A rash of articles in the US and international press has given voice to fears in the financial and business elites that China’s measures to suppress COVID-19 outbreaks will compound a serious and growing global supply chain crisis. As the world’s largest manufacturer and the supplier of a vast array of goods, production and transport delays in China necessarily impact on economies internationally.
China’s scientifically-based policy of eliminating the COVID-19 virus through mass testing and contact tracing, travel restrictions, quarantining and lockdowns, as well as mass vaccination, has been under sustained attack by the Western media. Misleading stories highlighting grossly inflated examples of bureaucratic excesses and opposition on social media cannot obscure the fact that, in contrast to the disasters created by governments elsewhere, the policy has been to date successful and has a high degree of public support.
This politically foul campaign is part and parcel of the US-led demonisation of China as Washington steps up its aggressive and reckless confrontation with Beijing, which it regards as the chief threat to American global hegemony. The concerted push for the Chinese government to drop its COVID-zero policy now takes on another dimension as global corporations grapple with supply chain breakdowns.
The Financial Times on Sunday declared: “China’s battle to contain the Omicron coronavirus variant risks choking already stretched global supply chains, manufacturing managers and analysts have warned, threatening production of goods ranging from smartphones to furniture.”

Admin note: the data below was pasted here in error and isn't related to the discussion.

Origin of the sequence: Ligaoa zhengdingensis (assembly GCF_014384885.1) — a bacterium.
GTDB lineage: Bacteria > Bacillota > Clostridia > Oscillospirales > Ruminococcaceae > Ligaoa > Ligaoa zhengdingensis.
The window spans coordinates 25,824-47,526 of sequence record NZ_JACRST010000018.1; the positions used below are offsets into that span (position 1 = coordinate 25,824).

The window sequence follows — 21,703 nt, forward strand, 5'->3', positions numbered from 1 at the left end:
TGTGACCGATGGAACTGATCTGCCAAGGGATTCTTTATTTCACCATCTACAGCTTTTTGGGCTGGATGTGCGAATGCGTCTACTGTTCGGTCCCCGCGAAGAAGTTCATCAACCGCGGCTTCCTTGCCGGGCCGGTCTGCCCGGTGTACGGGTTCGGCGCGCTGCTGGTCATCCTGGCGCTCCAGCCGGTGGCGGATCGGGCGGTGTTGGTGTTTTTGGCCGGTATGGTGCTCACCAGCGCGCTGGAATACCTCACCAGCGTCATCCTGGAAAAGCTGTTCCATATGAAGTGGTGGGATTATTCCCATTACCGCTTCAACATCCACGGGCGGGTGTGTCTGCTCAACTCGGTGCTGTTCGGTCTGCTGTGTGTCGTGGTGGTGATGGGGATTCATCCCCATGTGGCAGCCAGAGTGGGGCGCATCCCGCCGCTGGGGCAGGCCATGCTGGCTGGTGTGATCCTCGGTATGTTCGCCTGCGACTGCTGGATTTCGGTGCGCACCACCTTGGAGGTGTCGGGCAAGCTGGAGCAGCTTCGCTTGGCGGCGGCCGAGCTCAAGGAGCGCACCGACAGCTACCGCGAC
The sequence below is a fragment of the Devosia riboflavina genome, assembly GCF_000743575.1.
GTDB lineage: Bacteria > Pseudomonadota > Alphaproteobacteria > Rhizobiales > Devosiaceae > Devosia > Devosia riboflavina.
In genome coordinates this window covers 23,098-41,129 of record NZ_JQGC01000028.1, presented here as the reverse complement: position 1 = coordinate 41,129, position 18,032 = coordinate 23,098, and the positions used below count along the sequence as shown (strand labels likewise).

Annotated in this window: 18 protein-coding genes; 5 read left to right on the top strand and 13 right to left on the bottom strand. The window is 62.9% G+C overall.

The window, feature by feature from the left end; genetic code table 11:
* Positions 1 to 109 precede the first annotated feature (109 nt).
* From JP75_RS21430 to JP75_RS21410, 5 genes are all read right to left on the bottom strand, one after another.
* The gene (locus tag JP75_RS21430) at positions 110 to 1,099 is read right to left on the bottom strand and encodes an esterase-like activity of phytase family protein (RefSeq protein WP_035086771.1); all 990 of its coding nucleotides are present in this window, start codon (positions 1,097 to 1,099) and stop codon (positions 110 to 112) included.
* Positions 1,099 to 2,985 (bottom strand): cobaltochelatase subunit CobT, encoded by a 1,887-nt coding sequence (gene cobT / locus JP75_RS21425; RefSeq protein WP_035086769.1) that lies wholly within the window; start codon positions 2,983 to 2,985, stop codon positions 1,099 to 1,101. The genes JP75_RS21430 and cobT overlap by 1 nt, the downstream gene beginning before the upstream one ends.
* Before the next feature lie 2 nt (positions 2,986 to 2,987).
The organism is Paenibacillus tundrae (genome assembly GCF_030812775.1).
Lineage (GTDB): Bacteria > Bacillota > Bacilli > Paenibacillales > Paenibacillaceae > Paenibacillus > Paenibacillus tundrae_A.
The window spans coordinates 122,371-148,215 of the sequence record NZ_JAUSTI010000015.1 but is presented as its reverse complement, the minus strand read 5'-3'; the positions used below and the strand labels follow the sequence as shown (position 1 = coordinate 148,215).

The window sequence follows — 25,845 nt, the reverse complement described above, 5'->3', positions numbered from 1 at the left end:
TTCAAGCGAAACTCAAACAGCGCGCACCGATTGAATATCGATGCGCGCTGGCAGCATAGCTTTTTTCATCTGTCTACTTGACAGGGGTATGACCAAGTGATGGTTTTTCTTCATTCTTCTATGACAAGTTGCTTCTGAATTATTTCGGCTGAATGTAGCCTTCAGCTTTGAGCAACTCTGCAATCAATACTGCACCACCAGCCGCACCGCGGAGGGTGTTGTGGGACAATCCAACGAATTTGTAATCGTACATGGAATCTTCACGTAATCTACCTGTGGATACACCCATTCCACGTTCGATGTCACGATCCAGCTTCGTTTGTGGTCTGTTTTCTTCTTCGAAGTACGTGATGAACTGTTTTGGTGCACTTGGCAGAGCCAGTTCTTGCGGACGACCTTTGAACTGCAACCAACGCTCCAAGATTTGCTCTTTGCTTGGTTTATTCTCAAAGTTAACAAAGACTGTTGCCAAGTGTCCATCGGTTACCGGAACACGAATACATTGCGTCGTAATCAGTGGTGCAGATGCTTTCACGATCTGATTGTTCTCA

After the lockdown of Xi’an, a city of 13 million, for three weeks to control an outbreak, the identification last week of cases of community transmission of the highly-contagious Omicron strain in the port city of Tianjin, close to Beijing, raised alarm bells. Beijing itself recorded a case of Omicron last weekend and COVID cases were discovered in other cities, including Shanghai, Shenzhen and Dalian—all major ports.
In contrast to the “let it rip” policies elsewhere in the world that have led to millions of infections, hospitalisations and deaths, the restrictions implemented in China have contained the limited outbreaks. The daily cases numbers in China are miniscule by comparison.
As of midnight on Saturday, there were 119 cases reported across China, of which 65 were locally transmitted according to the National Health Commission. Of those, 33 were in Tianjin, 29 in cities in Henan province and one in Xi’an. Beijing reported one case, its first of the Omicron variant.
The number of daily cases in the Tianjin Omicron outbreak jumped to 80 on Sunday, all but one in the worst-hit district of Jinnan. On the same day, health authorities completed a third round of mass testing in the city of 14 million. A total of 294 cases had been detected, some 28,000 close contacts were in isolation and almost 9,000 people were under medical observation. A full lockdown of the city has not been implemented, but districts where cases have been recorded, in particular Jinnan, are subject to movement restrictions.